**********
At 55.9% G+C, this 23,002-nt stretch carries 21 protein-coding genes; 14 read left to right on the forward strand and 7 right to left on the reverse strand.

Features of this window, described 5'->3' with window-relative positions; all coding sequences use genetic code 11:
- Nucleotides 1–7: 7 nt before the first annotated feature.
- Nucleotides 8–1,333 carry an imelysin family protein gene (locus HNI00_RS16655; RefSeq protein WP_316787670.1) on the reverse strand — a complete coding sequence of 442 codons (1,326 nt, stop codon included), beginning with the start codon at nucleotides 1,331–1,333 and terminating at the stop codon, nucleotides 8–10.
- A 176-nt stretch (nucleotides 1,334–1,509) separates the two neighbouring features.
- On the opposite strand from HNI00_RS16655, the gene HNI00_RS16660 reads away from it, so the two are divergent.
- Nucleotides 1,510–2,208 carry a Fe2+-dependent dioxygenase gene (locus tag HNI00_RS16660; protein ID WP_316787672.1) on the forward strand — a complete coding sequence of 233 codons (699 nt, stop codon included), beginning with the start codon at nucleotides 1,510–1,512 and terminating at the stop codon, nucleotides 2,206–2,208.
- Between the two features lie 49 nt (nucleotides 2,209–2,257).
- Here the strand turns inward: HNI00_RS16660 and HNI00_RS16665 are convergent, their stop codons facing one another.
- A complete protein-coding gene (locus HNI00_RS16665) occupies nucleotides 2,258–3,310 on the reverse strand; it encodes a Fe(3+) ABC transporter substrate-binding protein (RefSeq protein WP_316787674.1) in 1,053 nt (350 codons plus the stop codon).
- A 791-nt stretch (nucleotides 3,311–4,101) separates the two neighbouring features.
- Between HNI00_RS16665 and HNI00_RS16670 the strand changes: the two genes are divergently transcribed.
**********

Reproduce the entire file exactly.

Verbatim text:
At 55.9% G+C, this 23,002-nt stretch carries 21 protein-coding genes; 14 read left to right on the forward strand and 7 right to left on the reverse strand.

Features of this window, described 5'->3' with window-relative positions; all coding sequences use genetic code 11:
- Nucleotides 1–7: 7 nt before the first annotated feature.
- Nucleotides 8–1,333 carry an imelysin family protein gene (locus HNI00_RS16655; RefSeq protein WP_316787670.1) on the reverse strand — a complete coding sequence of 442 codons (1,326 nt, stop codon included), beginning with the start codon at nucleotides 1,331–1,333 and terminating at the stop codon, nucleotides 8–10.
- A 176-nt stretch (nucleotides 1,334–1,509) separates the two neighbouring features.
- On the opposite strand from HNI00_RS16655, the gene HNI00_RS16660 reads away from it, so the two are divergent.
- Nucleotides 1,510–2,208 carry a Fe2+-dependent dioxygenase gene (locus tag HNI00_RS16660; protein ID WP_316787672.1) on the forward strand — a complete coding sequence of 233 codons (699 nt, stop codon included), beginning with the start codon at nucleotides 1,510–1,512 and terminating at the stop codon, nucleotides 2,206–2,208.
- Between the two features lie 49 nt (nucleotides 2,209–2,257).
- Here the strand turns inward: HNI00_RS16660 and HNI00_RS16665 are convergent, their stop codons facing one another.
- A complete protein-coding gene (locus HNI00_RS16665) occupies nucleotides 2,258–3,310 on the reverse strand; it encodes a Fe(3+) ABC transporter substrate-binding protein (RefSeq protein WP_316787674.1) in 1,053 nt (350 codons plus the stop codon).
- A 791-nt stretch (nucleotides 3,311–4,101) separates the two neighbouring features.
- Between HNI00_RS16665 and HNI00_RS16670 the strand changes: the two genes are divergently transcribed.